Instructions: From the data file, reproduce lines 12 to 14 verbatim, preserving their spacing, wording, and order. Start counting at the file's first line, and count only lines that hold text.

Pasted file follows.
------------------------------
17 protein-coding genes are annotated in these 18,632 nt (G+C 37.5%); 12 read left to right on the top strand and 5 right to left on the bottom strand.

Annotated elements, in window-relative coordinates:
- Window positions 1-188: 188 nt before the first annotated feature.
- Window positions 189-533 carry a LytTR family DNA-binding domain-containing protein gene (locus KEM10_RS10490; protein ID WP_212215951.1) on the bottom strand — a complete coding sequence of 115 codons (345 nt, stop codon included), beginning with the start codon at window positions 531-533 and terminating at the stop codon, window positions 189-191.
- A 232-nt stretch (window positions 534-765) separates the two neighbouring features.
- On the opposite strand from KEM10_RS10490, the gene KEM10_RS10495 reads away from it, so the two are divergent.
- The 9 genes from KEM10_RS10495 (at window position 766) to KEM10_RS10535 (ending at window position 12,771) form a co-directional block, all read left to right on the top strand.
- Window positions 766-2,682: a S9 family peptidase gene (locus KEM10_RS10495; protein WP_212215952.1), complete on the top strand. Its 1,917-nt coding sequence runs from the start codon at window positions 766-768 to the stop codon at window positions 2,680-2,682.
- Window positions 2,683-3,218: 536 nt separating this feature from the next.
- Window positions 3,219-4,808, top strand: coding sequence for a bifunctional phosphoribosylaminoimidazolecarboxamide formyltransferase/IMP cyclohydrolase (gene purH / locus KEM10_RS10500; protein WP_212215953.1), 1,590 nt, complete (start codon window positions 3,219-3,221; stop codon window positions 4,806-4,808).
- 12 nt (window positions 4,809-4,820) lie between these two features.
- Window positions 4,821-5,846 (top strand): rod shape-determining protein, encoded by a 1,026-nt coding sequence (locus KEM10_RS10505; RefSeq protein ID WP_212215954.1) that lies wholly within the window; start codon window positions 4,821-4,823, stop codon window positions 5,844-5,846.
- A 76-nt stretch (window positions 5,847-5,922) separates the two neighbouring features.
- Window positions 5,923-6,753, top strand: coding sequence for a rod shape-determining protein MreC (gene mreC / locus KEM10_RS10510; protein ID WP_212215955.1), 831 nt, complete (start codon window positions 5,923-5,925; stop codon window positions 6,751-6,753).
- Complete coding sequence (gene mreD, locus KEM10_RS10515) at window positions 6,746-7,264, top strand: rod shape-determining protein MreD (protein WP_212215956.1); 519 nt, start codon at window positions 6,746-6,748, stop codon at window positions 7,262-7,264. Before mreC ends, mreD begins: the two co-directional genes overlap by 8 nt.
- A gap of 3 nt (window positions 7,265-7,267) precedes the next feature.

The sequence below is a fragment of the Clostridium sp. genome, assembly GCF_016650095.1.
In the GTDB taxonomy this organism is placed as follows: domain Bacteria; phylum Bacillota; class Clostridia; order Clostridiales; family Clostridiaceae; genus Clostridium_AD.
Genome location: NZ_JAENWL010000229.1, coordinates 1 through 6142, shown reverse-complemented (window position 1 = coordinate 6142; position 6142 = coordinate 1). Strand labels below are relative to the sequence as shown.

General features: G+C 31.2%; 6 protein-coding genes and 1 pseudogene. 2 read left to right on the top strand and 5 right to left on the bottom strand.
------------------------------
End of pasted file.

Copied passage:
- Window positions 4,821-5,846 (top strand): rod shape-determining protein, encoded by a 1,026-nt coding sequence (locus KEM10_RS10505; RefSeq protein ID WP_212215954.1) that lies wholly within the window; start codon window positions 4,821-4,823, stop codon window positions 5,844-5,846.
- A 76-nt stretch (window positions 5,847-5,922) separates the two neighbouring features.
- Window positions 5,923-6,753, top strand: coding sequence for a rod shape-determining protein MreC (gene mreC / locus KEM10_RS10510; protein ID WP_212215955.1), 831 nt, complete (start codon window positions 5,923-5,925; stop codon window positions 6,751-6,753).